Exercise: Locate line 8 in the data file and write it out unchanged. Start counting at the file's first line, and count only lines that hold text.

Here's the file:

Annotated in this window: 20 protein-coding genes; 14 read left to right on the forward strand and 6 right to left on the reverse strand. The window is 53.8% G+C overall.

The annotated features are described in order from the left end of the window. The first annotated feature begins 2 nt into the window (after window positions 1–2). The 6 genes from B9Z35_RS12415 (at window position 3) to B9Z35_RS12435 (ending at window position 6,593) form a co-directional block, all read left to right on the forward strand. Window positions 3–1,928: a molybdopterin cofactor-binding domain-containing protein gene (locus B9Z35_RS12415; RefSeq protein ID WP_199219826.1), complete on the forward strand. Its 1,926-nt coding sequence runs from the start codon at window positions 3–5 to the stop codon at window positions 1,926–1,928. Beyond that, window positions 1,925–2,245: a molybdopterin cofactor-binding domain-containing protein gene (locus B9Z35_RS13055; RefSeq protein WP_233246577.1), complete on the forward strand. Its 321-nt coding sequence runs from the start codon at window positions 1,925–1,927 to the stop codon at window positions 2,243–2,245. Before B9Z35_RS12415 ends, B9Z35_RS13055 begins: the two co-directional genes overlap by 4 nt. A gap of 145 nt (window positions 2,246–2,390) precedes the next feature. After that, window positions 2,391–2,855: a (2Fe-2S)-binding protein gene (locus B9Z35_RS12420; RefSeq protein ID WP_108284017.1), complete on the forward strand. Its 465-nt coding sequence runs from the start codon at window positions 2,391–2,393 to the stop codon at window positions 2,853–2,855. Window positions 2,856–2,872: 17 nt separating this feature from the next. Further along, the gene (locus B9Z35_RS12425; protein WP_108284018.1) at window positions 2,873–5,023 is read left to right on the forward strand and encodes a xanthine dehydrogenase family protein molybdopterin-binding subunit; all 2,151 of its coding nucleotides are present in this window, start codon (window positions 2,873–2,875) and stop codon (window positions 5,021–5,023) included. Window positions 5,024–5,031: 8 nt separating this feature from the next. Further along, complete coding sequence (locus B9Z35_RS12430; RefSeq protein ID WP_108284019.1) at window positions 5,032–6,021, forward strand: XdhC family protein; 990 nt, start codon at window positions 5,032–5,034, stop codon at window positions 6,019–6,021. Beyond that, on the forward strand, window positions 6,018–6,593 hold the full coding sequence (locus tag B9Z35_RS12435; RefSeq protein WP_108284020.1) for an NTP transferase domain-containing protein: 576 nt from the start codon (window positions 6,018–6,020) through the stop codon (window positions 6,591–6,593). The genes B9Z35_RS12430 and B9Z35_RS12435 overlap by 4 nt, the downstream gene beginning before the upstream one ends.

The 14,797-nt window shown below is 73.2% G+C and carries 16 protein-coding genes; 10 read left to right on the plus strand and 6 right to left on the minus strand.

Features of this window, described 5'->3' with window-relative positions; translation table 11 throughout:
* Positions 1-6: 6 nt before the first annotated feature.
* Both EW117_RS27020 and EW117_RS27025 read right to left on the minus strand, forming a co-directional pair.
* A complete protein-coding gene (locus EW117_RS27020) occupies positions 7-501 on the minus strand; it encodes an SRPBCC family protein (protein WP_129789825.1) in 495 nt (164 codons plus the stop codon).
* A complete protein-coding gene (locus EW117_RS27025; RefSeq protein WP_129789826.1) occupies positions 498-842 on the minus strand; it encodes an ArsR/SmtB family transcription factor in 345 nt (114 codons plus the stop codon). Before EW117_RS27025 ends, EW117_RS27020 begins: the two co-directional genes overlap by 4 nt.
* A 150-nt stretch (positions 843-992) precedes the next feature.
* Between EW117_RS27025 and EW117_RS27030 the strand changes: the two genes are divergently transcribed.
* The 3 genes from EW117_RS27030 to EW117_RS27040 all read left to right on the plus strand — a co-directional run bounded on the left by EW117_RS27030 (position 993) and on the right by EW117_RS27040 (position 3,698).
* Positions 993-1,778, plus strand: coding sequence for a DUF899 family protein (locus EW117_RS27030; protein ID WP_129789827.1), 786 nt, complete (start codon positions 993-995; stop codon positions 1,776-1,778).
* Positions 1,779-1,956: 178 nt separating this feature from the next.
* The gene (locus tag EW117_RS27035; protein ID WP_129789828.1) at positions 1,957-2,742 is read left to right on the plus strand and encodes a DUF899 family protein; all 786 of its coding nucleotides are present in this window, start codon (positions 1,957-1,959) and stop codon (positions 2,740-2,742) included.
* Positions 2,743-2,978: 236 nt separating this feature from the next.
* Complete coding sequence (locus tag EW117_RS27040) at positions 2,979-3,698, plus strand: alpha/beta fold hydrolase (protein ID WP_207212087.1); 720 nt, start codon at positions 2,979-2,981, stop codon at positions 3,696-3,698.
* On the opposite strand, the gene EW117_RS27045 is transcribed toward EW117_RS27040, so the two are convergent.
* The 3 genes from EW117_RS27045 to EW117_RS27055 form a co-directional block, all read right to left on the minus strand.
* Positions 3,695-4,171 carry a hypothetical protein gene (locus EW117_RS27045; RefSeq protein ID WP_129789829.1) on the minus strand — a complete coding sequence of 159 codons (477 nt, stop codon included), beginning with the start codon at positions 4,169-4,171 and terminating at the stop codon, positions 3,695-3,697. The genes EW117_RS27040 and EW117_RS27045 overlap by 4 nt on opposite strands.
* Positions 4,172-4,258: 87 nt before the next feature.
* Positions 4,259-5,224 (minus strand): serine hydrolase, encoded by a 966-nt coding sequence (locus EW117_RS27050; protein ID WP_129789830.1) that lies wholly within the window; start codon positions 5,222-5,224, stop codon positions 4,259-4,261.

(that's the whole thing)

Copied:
* A complete protein-coding gene (locus EW117_RS27025; RefSeq protein WP_129789826.1) occupies positions 498-842 on the minus strand; it encodes an ArsR/SmtB family transcription factor in 345 nt (114 codons plus the stop codon). Before EW117_RS27025 ends, EW117_RS27020 begins: the two co-directional genes overlap by 4 nt.